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Profile: lori.james.townes

Lori James-Townes is the Director of Social Work, Leadership & Program Development for the Maryland Office of Public Defenders; where she supervises, oversees, and plans all of social work services. The social workers and interns provide litigation support and forensic services to every division throughout the agency. Mrs. James-Townes has developed a model-defense-based social work program; which has become a national model for other public defender agencies. She is responsible for the oversight development, implementation and evaluation of statewide professional development initiatives that foster the formation of leadership skills among agency staff. In this role, she serves the critical role of providing additional skills by training and supporting the broader concept of Leadership in each OPD office. She also designed an innovative intern orientation program. She supports the growth and development of attorneys and support staff through leadership development and internal consultation. Mrs. James-Townes has 20 years of leadership and management experience in the juvenile and criminal justice systems and 18 years of program consultation and training experience. She is the current Chair of National Alliance of Sentencing Advocates and Mitigation Specialist (NASAMS), Executive Committee. She is a past member of the NLADAís Board of Directors. As a private mitigation expert she provides forensic services, expert testimony, consultation, and clinical trainings. Her career in the criminal justice field has been extensive. She has worked as an expert on cases in both state and federal jurisdictions. The Daily Record Newspaper recently named her as one of Marylandís Top 100 Women and the Alumni on the Move Award was bestowed upon her by Morgan State University School of Social Work (March 2015). In 2012 she was honored by Morgan State University when she received The Presidential Award in recognition of her outstanding achievements and accomplishments. She has been honored by NLADAís leadership in naming her one of their National Gideonís Heroes and again with the Mitigation Life Time Achievement Award. In 2002, the Alumni Association of University of MD School of Social Work named her Alumni of the Decade (90ís). Mrs. James-Townes received her Bachelors (Morgan State University) and Masterís Degrees (University of Maryland) in clinical Social Work. She completed her full academic studies for her PhD in Public Health (Morgan State University). She is currently studying for her Doctor of Divinity at United Theological Seminary School. She resides in Maryland with her daughter Maya.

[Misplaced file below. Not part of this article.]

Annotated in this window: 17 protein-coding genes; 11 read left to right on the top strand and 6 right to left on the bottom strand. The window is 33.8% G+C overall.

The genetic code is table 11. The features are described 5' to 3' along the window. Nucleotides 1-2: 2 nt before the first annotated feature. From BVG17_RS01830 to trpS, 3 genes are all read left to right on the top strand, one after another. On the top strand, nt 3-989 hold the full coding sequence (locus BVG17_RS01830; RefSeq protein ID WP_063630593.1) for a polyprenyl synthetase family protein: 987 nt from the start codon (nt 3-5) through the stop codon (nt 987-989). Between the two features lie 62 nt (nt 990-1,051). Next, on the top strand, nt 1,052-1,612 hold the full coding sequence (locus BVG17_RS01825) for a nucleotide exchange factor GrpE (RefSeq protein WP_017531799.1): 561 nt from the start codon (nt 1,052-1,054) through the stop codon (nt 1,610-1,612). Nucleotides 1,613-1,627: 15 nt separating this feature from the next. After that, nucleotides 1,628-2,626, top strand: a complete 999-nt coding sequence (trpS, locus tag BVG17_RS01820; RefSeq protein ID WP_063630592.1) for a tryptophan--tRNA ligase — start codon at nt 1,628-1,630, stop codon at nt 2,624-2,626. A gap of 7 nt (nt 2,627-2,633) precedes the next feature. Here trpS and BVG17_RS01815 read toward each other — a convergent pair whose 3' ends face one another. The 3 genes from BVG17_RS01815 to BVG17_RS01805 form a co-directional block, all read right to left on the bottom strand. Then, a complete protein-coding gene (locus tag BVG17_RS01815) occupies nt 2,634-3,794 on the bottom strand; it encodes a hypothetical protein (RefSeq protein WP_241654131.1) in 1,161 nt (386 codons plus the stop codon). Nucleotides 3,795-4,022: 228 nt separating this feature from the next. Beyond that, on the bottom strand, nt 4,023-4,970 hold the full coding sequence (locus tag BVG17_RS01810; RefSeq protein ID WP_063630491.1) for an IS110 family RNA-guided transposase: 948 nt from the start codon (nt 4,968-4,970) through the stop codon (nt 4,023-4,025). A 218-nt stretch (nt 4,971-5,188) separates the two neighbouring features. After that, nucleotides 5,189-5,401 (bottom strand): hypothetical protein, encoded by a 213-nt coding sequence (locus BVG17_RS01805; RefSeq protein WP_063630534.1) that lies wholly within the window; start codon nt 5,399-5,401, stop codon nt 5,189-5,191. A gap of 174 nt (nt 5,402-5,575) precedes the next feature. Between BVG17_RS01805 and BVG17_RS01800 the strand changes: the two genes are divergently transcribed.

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  • Join Date: 22/31/2017 41:00:00
  • Last on: 02/25/2017 14:30:26
  • Location: Director of Social Work, Leadership & Program Development, Office of the Public Defender (Baltimore, MD)
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April 16, 2017: 60 Minutes' Anderson Cooper features the Orleans Public Defenders and NAPD General Counsel in a substantive segment about public defenders' excessive workloads, pervasive injustice, and the obligation of defenders to resist the "conveyer belt" of mass-incarceration. You can watch the compelling segment HERE 
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On March 18, 2017 - the 54th anniversary of the Gideon v. Wainright decision - NAPD published its Foundational Principleswhich are recommended to NAPD members and other persons and organizations interested in advancing the cause of equal justice for accused persons.  

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On March 2, 2017, NAPD released its Statement on Reducing Demand For Public Defense: Alternatives to Traditional Prosecution Can Reduce Defender Workload, Save Money, and Reduce RecidivismThere are more than 2 million people in jail and prison in the United States. This is a four-fold increase since 1980. This increase and the racial disproportionality among incarcerated people has led to alliances across the political spectrum to address the impact on people and on budgets.  As the new Coalition for Public Safety has put it, “Our country has an ‘overcriminalization’ problem and an ‘overincarceration’ problem — and it’s getting worse." NAPD authored this statement because there is a great opportunity to make transformative changes that can improve justice and save money.  A variety of organizations representing a wide spectrum of political views have joined together to end the systematic problem of overcriminalization and narrow the net of incarceration by reforming criminal codes.